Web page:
I must have looked through my albums 50 times before I thought to pull out a few sleeves. Lots are long gone, but a few remain. That’s when I found this little gem. I forgot all about how the record companies of yesteryear <—– a place you simply must visit, would advertise other artist’s albums on their label right on the interior sleeves.
The plastic cover is too reflective to get a “good” photo, but I’m not taking it off. Anyway, I liked the shadow of my hands, pinkies up in deference to the champagne.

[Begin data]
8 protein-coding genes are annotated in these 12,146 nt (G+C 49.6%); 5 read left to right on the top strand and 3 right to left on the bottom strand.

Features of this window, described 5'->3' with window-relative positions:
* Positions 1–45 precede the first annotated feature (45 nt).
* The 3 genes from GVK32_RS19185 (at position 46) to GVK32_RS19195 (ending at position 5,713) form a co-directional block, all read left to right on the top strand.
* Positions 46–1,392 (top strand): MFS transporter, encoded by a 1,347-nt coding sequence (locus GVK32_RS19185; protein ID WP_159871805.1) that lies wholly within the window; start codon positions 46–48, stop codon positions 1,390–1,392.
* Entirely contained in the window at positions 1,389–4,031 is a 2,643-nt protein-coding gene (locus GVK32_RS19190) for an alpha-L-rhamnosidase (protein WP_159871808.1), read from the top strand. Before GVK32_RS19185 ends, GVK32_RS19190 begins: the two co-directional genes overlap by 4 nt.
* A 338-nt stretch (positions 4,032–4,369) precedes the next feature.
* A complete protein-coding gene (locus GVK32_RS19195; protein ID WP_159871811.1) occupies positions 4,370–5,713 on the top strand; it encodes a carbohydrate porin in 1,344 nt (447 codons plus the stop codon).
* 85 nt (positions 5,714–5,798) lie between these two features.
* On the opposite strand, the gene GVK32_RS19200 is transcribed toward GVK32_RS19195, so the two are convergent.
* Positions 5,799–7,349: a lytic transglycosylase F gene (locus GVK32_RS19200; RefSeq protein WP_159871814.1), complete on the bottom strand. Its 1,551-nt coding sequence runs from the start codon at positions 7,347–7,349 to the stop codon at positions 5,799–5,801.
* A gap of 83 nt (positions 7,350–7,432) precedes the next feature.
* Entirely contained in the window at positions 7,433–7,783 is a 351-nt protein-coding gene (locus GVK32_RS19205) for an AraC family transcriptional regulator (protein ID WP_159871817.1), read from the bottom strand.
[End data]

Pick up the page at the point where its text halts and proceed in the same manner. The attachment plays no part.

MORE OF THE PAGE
You might think me naive, but I didn’t even know Nils Lofgren had his own album. I only ever knew him as a key figure with Bruce Springsteen and the E Street Band. Ah, so much to learn.
This made me understand the demise of record companies like Polydor as they once were. Corporately, they were clearly after the money, and were self-involved. These sleeves are proof. Sure, the record company wanted to show off all of the artists under their auspices, but imagine the person who purchased his or her new Atlanta Rhythm Section album that day.
What marketing genius thought that including Frampton, Herb Alpert, The Strawbs, Joe Cocker, Humble Pie and Supertramp, Chuck Mangione and Rick Wakeman all on the same marketing sheet was a good plan? Mystifying.